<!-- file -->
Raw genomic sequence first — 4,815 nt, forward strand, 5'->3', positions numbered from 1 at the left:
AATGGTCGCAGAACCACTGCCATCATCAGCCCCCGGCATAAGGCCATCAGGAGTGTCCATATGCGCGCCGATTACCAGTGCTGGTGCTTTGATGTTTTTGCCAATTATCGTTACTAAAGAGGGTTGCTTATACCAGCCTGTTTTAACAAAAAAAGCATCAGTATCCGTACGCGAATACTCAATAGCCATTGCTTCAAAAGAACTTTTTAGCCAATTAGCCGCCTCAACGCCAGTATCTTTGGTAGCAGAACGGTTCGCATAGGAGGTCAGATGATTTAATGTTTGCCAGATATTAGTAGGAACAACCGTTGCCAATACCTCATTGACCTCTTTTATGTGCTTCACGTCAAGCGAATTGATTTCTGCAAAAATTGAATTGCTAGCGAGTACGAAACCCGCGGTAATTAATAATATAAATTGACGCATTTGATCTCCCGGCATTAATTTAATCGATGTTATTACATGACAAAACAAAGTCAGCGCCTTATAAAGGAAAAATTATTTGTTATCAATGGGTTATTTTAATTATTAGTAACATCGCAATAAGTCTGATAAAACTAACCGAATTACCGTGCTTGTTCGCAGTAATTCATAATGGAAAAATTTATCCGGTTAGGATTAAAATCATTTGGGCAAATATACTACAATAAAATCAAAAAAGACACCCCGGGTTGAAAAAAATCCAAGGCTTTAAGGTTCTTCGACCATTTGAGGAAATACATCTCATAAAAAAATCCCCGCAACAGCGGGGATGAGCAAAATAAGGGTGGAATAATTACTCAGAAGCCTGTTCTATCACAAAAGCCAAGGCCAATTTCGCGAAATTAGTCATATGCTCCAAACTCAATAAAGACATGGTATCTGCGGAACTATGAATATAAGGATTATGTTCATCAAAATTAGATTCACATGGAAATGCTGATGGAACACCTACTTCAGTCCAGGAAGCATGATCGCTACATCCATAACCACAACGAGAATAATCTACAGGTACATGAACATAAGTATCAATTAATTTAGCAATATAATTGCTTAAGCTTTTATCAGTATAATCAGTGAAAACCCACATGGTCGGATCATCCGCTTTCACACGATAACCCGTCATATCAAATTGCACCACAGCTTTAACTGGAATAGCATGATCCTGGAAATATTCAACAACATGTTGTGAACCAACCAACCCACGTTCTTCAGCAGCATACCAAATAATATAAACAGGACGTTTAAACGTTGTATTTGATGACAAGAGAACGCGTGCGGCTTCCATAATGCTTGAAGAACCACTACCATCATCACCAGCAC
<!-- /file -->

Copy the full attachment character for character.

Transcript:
Raw genomic sequence first — 4,815 nt, forward strand, 5'->3', positions numbered from 1 at the left:
AATGGTCGCAGAACCACTGCCATCATCAGCCCCCGGCATAAGGCCATCAGGAGTGTCCATATGCGCGCCGATTACCAGTGCTGGTGCTTTGATGTTTTTGCCAATTATCGTTACTAAAGAGGGTTGCTTATACCAGCCTGTTTTAACAAAAAAAGCATCAGTATCCGTACGCGAATACTCAATAGCCATTGCTTCAAAAGAACTTTTTAGCCAATTAGCCGCCTCAACGCCAGTATCTTTGGTAGCAGAACGGTTCGCATAGGAGGTCAGATGATTTAATGTTTGCCAGATATTAGTAGGAACAACCGTTGCCAATACCTCATTGACCTCTTTTATGTGCTTCACGTCAAGCGAATTGATTTCTGCAAAAATTGAATTGCTAGCGAGTACGAAACCCGCGGTAATTAATAATATAAATTGACGCATTTGATCTCCCGGCATTAATTTAATCGATGTTATTACATGACAAAACAAAGTCAGCGCCTTATAAAGGAAAAATTATTTGTTATCAATGGGTTATTTTAATTATTAGTAACATCGCAATAAGTCTGATAAAACTAACCGAATTACCGTGCTTGTTCGCAGTAATTCATAATGGAAAAATTTATCCGGTTAGGATTAAAATCATTTGGGCAAATATACTACAATAAAATCAAAAAAGACACCCCGGGTTGAAAAAAATCCAAGGCTTTAAGGTTCTTCGACCATTTGAGGAAATACATCTCATAAAAAAATCCCCGCAACAGCGGGGATGAGCAAAATAAGGGTGGAATAATTACTCAGAAGCCTGTTCTATCACAAAAGCCAAGGCCAATTTCGCGAAATTAGTCATATGCTCCAAACTCAATAAAGACATGGTATCTGCGGAACTATGAATATAAGGATTATGTTCATCAAAATTAGATTCACATGGAAATGCTGATGGAACACCTACTTCAGTCCAGGAAGCATGATCGCTACATCCATAACCACAACGAGAATAATCTACAGGTACATGAACATAAGTATCAATTAATTTAGCAATATAATTGCTTAAGCTTTTATCAGTATAATCAGTGAAAACCCACATGGTCGGATCATCCGCTTTCACACGATAACCCGTCATATCAAATTGCACCACAGCTTTAACTGGAATAGCATGATCCTGGAAATATTCAACAACATGTTGTGAACCAACCAACCCACGTTCTTCAGCAGCATACCAAATAATATAAACAGGACGTTTAAACGTTGTATTTGATGACAAGAGAACGCGTGCGGCTTCCATAATGCTTGAAGAACCACTACCATCATCACCAGCAC